It is becoming increasingly clear that the effects of the opioids and their synthetic analogs on anterior pituitary function largely depend on the steroid milieu present in the animal at time of drug administration. However, it is still unclear whether gonadal steroids regulate the opioid-modulated mechanisms by affecting the number of opiate receptors in the brain. To further investigate these issues, the effects of opiate agonists and antagonists on LH, FSH and prolactin (Prl) secretion have been studied in: (a) normal and castrated male rats, and (b) normally cycling female rats. The binding characteristics of the brain subclass of mu opiate receptors have been analyzed in the same group of experimental animals; this type of receptors seems to be particularly involved in the control of gonadotropin and Prl release. When injected intraventricularly into normal male rats, morphine (200 micrograms/rat) induced in a significant elevation of serum LH levels at 10 and 20 min. In long-term castrated animals the administration of the drug significantly reduced LH secretion at 40 and 60 min after the injection, the inhibition lasted up to 180 min. Morphine, when given intraventricularly to normal males, induced a conspicuous and significant elevation of serum Prl levels at 10, 20, 40 and 60 min after treatment. However, when the drug was administered to castrated rats, it did not significantly affect Prl release at any time interval considered. Morphine intraventricular injections did not modify serum FSH levels either in normal or in castrated male rats. The concentration of mu opiate receptors was found to be similar when measured in the whole brain of normal and orchidectomized rats. In adult cycling female rats, s.c. injections of naloxone (2.5 mg/kg) stimulated LH release in every phase of the estrous cycle; the magnitude of the responses was highly variable, being particularly elevated at 16.00 h of the day of proestrous and at 10.00, 12.00 and 14.00 h of the day of estrous. Conversely, LH response to naloxone was totally obliterated at 18.00 and 20.00 h of the day of proestrous, when the preovulatory LH surge was found to occur. The concentration of brain opiate receptors of the mu type showed significant variations during the different phases of the estrous cycle, with higher levels at 12.00 h of the day of proestrous and at 18.00 h of the day of estrous.(ABSTRACT TRUNCATED AT 400 WORDS)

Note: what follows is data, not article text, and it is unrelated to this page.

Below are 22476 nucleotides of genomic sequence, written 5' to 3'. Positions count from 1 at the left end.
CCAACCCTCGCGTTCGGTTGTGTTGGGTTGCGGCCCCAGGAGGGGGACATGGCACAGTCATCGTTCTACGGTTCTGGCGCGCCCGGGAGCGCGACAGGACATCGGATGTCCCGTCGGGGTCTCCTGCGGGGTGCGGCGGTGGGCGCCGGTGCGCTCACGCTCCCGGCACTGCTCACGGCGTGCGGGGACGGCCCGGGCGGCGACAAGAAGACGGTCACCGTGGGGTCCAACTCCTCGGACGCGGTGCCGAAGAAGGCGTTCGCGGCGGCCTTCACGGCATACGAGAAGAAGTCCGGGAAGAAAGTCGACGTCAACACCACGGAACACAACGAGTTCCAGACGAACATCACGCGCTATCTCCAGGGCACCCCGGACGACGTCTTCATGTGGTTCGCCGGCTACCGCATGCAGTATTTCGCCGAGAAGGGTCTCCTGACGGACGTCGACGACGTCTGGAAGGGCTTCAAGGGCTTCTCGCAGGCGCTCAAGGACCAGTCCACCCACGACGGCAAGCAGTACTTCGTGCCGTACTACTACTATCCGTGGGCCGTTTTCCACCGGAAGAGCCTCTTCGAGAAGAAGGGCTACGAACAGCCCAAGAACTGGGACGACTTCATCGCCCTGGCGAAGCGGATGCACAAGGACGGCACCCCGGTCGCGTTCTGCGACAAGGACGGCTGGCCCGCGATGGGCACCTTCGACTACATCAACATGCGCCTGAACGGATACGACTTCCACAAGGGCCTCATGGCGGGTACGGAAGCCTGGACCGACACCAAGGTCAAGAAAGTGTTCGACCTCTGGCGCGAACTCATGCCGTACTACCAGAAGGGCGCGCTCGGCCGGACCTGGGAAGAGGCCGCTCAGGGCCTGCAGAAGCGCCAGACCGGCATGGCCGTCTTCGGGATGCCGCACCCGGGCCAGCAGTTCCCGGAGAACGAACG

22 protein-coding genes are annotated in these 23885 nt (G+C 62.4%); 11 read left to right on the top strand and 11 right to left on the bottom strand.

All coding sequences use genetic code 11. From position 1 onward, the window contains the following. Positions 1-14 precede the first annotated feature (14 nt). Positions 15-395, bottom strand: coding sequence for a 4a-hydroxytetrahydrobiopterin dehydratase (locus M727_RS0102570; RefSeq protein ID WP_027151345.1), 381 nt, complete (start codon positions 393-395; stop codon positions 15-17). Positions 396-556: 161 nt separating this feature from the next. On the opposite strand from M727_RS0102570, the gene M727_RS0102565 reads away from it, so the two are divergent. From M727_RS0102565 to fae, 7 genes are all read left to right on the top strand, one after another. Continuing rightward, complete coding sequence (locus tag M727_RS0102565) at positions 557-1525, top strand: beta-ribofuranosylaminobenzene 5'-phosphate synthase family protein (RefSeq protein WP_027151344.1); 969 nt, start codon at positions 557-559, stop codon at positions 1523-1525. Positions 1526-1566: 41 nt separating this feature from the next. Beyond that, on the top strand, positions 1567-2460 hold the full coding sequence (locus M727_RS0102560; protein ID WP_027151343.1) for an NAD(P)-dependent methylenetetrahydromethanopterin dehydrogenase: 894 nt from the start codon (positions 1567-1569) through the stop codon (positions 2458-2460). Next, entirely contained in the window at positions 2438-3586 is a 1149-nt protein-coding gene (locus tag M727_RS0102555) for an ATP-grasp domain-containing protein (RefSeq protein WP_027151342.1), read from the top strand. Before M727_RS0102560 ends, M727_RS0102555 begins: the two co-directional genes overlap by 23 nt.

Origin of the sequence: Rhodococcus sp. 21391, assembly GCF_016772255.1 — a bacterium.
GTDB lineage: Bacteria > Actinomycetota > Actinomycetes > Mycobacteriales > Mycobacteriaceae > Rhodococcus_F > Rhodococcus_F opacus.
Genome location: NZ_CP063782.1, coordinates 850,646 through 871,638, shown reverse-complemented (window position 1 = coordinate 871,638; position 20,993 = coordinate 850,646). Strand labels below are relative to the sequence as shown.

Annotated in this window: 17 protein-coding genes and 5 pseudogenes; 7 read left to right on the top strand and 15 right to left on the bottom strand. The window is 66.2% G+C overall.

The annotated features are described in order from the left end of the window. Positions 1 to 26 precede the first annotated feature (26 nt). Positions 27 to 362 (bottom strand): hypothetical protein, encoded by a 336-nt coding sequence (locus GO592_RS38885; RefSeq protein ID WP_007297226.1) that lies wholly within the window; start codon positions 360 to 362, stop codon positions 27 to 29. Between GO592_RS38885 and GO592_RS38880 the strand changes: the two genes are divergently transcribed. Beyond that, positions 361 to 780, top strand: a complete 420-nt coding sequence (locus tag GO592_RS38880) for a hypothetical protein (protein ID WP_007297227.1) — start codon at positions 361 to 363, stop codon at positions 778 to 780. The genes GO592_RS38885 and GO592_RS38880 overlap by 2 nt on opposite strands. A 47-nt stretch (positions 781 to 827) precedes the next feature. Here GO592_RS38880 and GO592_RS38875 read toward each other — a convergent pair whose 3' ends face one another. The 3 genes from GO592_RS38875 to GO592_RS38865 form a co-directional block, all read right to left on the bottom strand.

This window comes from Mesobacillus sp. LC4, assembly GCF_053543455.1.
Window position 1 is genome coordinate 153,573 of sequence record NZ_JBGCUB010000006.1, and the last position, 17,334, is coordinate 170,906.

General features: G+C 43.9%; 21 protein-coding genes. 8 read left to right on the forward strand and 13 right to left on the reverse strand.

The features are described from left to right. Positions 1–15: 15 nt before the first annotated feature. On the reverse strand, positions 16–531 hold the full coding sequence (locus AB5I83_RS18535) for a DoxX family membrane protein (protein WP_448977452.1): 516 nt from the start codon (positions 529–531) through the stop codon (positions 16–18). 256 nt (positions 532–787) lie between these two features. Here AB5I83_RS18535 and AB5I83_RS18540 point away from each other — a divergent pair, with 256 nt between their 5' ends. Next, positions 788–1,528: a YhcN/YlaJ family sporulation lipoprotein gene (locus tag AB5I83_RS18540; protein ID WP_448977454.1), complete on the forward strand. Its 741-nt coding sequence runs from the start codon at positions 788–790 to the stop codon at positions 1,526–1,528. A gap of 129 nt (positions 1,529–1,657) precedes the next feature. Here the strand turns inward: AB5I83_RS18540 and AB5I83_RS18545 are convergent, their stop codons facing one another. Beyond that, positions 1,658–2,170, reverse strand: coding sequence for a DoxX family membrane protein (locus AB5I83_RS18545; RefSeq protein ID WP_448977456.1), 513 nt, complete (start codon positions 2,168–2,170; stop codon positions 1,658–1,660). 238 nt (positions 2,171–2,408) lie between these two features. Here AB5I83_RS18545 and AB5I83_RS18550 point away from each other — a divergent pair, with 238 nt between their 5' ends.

Gonadal steroid modulation of brain opioid systems / P. Limonta, R. Maggi, D. Dondi, L. Martini, F. Piva. - In: JOURNAL OF STEROID BIOCHEMISTRY. - ISSN 0022-4731. - 27:4-6(1987), pp. 691-698. ((Intervento presentato al 7. convegno International Congress on Hormonal Steroids tenutosi a Madrid nel 1986.

Gonadal steroid modulation of brain opioid systems

P. Limonta
Primo
;
R. Maggi
Secondo
;
D. Dondi;L. Martini
Penultimo
;
F. Piva
Ultimo
1987

Abstract

It is becoming increasingly clear that the effects of the opioids and their synthetic analogs on anterior pituitary function largely depend on the steroid milieu present in the animal at time of drug administration. However, it is still unclear whether gonadal steroids regulate the opioid-modulated mechanisms by affecting the number of opiate receptors in the brain. To further investigate these issues, the effects of opiate agonists and antagonists on LH, FSH and prolactin (Prl) secretion have been studied in: (a) normal and castrated male rats, and (b) normally cycling female rats. The binding characteristics of the brain subclass of mu opiate receptors have been analyzed in the same group of experimental animals; this type of receptors seems to be particularly involved in the control of gonadotropin and Prl release. When injected intraventricularly into normal male rats, morphine (200 micrograms/rat) induced in a significant elevation of serum LH levels at 10 and 20 min. In long-term castrated animals the administration of the drug significantly reduced LH secretion at 40 and 60 min after the injection, the inhibition lasted up to 180 min. Morphine, when given intraventricularly to normal males, induced a conspicuous and significant elevation of serum Prl levels at 10, 20, 40 and 60 min after treatment. However, when the drug was administered to castrated rats, it did not significantly affect Prl release at any time interval considered. Morphine intraventricular injections did not modify serum FSH levels either in normal or in castrated male rats. The concentration of mu opiate receptors was found to be similar when measured in the whole brain of normal and orchidectomized rats. In adult cycling female rats, s.c. injections of naloxone (2.5 mg/kg) stimulated LH release in every phase of the estrous cycle; the magnitude of the responses was highly variable, being particularly elevated at 16.00 h of the day of proestrous and at 10.00, 12.00 and 14.00 h of the day of estrous. Conversely, LH response to naloxone was totally obliterated at 18.00 and 20.00 h of the day of proestrous, when the preovulatory LH surge was found to occur. The concentration of brain opiate receptors of the mu type showed significant variations during the different phases of the estrous cycle, with higher levels at 12.00 h of the day of proestrous and at 18.00 h of the day of estrous.(ABSTRACT TRUNCATED AT 400 WORDS)
Animals ; Morphine ; Luteinizing Hormone ; Receptors, Opioid, mu ; Brain ; Gonadal Steroid Hormones ; Endorphins ; Follicle Stimulating Hormone; Naloxone ; Orchiectomy ; Rats ; Prolactin ; Estrus ; Receptors, Opioid ; Female ; Male
Settore BIO/09 - Fisiologia
Settore BIO/13 - Biologia Applicata
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Utilizza questo identificativo per citare o creare un link a questo documento: http://hdl.handle.net/2434/175132
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